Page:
Following Quad Summit, SFRC Chairman Menendez Urges Greater Focus on Sri Lanka

“In the spirit of that tradition, today’s iteration of the Quad can lead the way in working to avoid an economic implosion in Sri Lanka that could spark a humanitarian crises with wider, destabilizing, regional impacts.”

U.S. Senator Bob Menendez (D-N.J.), Chairman of the Senate Foreign Relations Committee, wrote a letter congratulating Secretary of State Antony Blinken, Japanese Foreign Minister Hayashi Yoshimasa, Indian External Affairs Minister Dr. S. Jaishankar, and Australian Foreign Minister Penny Wong on a successful Quad Leaders’ Summit. While applauding the launch of the Indo-Pacific Partnership for Maritime Domain Awareness (IPMDA) and the 13-nation Indo-Pacific Economic Framework (IPEF) as significant steps in bolstering economic integration and information sharing, Chairman Menendez encouraged the Quad to take a more proactive role in addressing Sri Lanka’s political and economic crisis.

“The origins of the Quad lie in the collective response by our four nations to the devastating 2004 Indian Ocean earthquake and tsunami,” Chairman Menendez said, highlighting India’s and Japan’s positive steps in providing humanitarian assistance to Sri Lanka. “In the spirit of that tradition, today’s iteration of the Quad can lead the way in working to avoid an economic implosion in Sri Lanka that could spark a humanitarian crises with wider, destabilizing, regional impacts. … Through the new Quad Humanitarian and Disaster Relief Mechanism (HADR), Tokyo and Canberra can play a bigger role and demonstrate that the Quad is capable of tackling challenges across the entire breadth of the Indo-Pacific region.”

Chairman Menendez also called for Quad members’ unity at the U.N. Human Rights Council upon receiving the High Commissioner’s report on war crimes committed during Sri Lanka’s civil war.

“Under the Rajapaksas, Sri Lanka has been left on the brink of financial ruin and humanitarian catastrophe,” Chairman Menendez added, emphasizing that diplomatic unity would demonstrate the Quad’s relevance and strength within the emergent Indo-Pacific architecture. “Today, Sri Lankans of all backgrounds are rising up to make clear that it is time for a change.”

Dear Secretary Blinken, Minister Yoshimasa, Minister Jaishankar, and Minister Wong:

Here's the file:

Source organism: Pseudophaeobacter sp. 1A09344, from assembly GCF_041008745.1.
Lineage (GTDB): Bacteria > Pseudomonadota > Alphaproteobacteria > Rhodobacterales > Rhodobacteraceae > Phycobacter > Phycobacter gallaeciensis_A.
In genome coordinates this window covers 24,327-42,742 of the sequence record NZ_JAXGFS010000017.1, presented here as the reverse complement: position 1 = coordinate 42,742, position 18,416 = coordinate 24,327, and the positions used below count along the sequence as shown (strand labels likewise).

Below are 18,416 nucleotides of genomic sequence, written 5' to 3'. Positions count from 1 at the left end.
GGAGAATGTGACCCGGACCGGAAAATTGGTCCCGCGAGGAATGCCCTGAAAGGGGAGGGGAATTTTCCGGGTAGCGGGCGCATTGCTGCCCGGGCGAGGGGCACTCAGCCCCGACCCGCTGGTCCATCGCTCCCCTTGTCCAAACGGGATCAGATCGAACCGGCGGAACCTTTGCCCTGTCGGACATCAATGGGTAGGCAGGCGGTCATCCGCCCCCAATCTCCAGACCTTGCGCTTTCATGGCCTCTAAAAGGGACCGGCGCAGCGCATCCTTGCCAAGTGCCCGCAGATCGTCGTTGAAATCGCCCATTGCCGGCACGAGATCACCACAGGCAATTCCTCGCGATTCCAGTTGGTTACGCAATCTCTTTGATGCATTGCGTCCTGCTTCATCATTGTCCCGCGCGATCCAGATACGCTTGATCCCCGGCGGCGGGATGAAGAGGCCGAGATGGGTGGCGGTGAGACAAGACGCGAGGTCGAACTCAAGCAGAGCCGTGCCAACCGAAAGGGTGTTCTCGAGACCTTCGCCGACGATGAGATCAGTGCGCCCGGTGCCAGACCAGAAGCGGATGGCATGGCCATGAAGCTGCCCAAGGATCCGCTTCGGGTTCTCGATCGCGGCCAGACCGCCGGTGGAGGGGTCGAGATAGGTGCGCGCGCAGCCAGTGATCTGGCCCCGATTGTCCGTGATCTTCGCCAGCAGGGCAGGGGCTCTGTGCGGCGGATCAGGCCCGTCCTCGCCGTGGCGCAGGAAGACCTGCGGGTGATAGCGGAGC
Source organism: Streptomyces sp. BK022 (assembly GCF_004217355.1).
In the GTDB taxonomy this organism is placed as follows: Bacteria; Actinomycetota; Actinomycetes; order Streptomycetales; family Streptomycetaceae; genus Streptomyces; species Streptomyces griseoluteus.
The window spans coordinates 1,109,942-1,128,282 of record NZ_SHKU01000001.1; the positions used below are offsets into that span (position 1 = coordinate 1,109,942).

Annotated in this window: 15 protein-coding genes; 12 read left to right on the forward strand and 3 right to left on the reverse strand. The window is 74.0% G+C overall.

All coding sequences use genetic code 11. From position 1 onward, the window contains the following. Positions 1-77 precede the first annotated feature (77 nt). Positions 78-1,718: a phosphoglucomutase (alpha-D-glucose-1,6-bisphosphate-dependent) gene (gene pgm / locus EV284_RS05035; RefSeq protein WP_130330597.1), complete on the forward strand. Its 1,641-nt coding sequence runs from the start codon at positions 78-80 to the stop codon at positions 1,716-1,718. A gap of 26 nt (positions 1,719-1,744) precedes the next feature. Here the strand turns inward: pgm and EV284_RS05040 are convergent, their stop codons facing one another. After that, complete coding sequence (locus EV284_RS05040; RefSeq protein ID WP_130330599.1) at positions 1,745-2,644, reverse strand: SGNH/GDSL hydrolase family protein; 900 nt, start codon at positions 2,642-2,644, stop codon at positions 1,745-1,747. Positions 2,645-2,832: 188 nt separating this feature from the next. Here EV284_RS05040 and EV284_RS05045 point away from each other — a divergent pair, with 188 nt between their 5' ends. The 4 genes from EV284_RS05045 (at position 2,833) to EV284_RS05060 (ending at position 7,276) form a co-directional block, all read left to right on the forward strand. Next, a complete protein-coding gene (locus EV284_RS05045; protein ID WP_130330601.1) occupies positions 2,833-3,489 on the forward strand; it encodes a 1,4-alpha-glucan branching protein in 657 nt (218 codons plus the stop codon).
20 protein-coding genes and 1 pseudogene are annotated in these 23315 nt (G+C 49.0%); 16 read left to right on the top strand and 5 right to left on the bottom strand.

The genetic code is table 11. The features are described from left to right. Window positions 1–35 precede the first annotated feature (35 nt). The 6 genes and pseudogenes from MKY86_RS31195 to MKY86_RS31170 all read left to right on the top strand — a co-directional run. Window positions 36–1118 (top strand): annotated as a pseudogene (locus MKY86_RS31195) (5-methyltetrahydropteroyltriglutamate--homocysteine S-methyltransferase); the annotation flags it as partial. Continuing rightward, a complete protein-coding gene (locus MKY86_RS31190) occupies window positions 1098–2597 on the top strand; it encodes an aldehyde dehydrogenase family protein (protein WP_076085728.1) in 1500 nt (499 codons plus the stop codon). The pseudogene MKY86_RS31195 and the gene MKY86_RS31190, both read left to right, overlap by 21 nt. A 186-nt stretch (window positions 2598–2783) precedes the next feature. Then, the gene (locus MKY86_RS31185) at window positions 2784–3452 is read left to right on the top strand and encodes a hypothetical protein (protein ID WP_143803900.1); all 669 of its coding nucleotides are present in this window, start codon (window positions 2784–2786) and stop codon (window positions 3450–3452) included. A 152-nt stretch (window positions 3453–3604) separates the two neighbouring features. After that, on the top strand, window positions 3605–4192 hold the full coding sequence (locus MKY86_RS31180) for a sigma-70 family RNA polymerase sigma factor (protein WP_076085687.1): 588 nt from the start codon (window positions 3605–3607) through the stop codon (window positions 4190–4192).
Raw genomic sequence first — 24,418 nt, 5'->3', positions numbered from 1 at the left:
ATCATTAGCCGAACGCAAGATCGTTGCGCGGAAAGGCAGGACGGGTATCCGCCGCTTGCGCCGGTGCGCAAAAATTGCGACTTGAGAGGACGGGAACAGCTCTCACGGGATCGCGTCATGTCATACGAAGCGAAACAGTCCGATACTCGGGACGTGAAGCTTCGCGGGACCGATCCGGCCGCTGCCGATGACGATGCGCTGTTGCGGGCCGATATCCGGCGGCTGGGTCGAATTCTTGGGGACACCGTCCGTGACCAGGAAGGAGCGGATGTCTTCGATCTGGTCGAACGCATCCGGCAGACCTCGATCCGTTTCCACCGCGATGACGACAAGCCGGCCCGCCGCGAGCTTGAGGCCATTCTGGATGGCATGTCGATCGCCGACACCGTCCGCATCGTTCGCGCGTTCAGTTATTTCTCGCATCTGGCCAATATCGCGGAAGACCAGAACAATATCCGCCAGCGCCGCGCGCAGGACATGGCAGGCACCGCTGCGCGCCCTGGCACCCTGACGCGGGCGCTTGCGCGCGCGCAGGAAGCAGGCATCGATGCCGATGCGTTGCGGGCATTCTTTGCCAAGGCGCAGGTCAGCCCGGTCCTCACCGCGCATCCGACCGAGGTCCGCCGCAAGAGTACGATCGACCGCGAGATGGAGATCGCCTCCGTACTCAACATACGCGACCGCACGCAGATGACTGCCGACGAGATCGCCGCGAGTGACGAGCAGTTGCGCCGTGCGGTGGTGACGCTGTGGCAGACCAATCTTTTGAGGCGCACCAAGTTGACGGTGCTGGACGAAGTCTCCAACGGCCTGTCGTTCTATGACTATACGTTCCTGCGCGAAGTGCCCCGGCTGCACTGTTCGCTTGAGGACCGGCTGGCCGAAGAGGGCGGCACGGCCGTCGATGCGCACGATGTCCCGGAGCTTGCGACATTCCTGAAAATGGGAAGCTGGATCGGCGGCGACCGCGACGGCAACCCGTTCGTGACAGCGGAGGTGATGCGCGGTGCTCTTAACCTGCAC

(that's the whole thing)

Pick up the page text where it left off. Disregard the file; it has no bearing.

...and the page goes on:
I write to congratulate you on a successful Quad Leaders’ Summit and to encourage the Quad, as it continues to develop as a functional part of the Indo-Pacific architecture, to take a more proactive role in addressing Sri Lanka’s political and economic crisis. Last month’s Quad meeting in Tokyo produced tangible results, from boosting vaccine capacity to combating climate change to coordinating activities in cybersecurity, space, and other critical and emerging technologies.

In particular, the newly launched Indo-Pacific Partnership for Maritime Domain Awareness (IPMDA) is an important step for the region to build joint maritime capacity and information sharing. Similarly, the launch of the 13-nation Indo-Pacific Economic Framework (IPEF) – which I was pleased to see all four Quad members are participating in – is a good first step toward deepening economic integration between like-minded allies and partners in the region. There remains strong bipartisan and bicameral support in the U.S. Congress for the Quad.

But there is much more the Quad can and should do in the Indian Ocean neighborhood, starting with Sri Lanka. The origins of the Quad lie in the collective response by our four nations to the devastating 2004 Indian Ocean earthquake and tsunami. In the spirit of that tradition, today’s iteration of the Quad can lead the way in working to avoid an economic implosion in Sri Lanka that could spark a humanitarian crisis with wider, destabilizing, regional impacts.

Under the Rajapaksas, Sri Lanka has been left on the brink of financial ruin and humanitarian catastrophe. Mahinda Rajapaksa led his country straight into a Chinese debt trap and then his brother, Gotabaya Rajapaksa, failed to take the prudent economic steps necessary to avoid a default on its sovereign debt. Today, Sri Lankans of all backgrounds are rising up to make clear that it is time for a change.

New Delhi has already taken a proactive role in providing loans and humanitarian assistance to the Sri Lankan government to avoid a meltdown, while Washington is preparing long-term economic support. Tokyo is providing food assistance to the Sri Lankan people. These are all positive steps. But there is more than can be done via the Quad, including by mobilizing additional humanitarian assistance, providing badly-needed fuel, and offering technical support and advice in the areas of financial accounting, health, food security, and macroeconomic policy. Through the new Quad Humanitarian and Disaster Relief Mechanism (HADR), Tokyo and Canberra can play a bigger role and demonstrate that the Quad is capable of tackling challenges across the entire breadth of the Indo-Pacific region. 

On the diplomatic front, all four Quad nations must stand together this year at the U.N. Human Rights Council when the body receives the High Commissioner’s report on war crimes committed during Sri Lanka’s civil war. Diplomatic unity would help demonstrate the Quad’s commitment to accountability and respect for international humanitarian laws.

These sorts of efforts above would demonstrate to the entire region that the Quad is a robust, agile and critical component of emergent Indo-Pacific architecture essential to meeting changing circumstances and challenges in the region. (US Senate)

Sincerely

Find a copy of the letter HERE and below.

Leave a Reply

Your email address will not be published.